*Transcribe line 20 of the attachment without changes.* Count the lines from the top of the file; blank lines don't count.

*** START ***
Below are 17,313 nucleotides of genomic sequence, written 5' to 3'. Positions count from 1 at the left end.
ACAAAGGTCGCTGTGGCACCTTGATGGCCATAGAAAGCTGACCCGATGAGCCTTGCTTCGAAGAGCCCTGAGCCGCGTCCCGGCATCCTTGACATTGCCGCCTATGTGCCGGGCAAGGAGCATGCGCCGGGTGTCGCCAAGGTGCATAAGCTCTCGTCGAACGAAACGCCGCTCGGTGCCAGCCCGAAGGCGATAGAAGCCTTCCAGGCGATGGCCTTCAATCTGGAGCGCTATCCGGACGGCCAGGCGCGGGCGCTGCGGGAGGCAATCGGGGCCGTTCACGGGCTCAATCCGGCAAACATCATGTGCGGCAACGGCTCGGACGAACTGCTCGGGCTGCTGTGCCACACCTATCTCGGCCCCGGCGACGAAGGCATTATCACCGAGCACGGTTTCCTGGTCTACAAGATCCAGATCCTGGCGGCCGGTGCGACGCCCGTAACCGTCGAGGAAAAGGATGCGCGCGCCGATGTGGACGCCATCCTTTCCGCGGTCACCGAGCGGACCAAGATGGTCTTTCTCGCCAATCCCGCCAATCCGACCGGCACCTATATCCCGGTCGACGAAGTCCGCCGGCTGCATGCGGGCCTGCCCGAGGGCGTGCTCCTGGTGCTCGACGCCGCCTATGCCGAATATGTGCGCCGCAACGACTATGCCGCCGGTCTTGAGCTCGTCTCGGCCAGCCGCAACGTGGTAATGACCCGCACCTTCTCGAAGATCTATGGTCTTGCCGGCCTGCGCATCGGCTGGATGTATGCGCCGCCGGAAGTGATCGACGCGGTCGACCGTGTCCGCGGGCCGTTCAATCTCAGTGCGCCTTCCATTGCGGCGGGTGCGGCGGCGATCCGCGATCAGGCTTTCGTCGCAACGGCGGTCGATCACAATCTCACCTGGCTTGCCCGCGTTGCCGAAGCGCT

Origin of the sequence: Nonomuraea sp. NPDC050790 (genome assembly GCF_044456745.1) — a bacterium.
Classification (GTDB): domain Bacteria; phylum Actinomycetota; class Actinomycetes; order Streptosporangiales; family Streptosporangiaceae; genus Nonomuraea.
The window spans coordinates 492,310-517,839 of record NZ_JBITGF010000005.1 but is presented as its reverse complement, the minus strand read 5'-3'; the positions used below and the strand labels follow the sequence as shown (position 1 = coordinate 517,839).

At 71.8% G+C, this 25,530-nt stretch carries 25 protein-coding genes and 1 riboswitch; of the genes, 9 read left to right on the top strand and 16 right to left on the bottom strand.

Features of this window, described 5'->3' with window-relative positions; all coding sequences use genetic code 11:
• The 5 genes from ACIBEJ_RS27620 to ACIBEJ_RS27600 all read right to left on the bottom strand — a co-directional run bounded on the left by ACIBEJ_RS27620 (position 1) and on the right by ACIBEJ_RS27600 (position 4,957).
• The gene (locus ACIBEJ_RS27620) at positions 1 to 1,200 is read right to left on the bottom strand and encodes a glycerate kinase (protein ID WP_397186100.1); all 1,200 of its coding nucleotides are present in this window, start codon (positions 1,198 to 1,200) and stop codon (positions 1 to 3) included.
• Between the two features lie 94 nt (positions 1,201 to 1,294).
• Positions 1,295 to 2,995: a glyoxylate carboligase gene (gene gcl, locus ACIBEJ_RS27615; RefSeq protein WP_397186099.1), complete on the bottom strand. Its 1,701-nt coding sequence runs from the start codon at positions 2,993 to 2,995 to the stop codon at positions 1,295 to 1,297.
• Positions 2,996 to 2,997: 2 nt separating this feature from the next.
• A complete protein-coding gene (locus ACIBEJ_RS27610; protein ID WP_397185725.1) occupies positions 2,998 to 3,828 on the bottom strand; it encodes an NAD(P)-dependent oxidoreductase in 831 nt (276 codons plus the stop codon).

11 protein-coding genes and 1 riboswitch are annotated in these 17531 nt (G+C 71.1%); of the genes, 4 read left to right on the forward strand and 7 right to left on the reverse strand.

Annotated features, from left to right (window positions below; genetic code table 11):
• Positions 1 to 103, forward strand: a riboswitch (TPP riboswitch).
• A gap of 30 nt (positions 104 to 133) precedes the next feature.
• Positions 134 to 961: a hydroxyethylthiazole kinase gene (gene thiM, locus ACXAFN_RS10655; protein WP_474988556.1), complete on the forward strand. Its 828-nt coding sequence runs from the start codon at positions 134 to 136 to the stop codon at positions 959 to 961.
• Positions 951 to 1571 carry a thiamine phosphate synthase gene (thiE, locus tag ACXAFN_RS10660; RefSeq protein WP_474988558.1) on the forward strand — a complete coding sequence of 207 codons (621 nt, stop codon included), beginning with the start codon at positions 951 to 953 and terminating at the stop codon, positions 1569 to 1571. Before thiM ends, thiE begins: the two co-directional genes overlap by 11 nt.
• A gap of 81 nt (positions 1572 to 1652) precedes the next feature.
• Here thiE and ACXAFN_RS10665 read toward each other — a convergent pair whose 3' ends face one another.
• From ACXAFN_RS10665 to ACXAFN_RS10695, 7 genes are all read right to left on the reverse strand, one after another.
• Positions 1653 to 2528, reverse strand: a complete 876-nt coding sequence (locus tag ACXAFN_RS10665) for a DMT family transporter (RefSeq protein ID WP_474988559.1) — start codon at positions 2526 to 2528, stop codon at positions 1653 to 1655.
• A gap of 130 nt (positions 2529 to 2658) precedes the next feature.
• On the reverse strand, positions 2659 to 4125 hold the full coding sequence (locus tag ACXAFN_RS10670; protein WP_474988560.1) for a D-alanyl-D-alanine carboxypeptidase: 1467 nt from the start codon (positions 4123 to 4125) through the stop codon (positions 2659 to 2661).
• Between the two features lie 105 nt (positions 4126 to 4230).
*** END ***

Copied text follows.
• A gap of 81 nt (positions 1572 to 1652) precedes the next feature.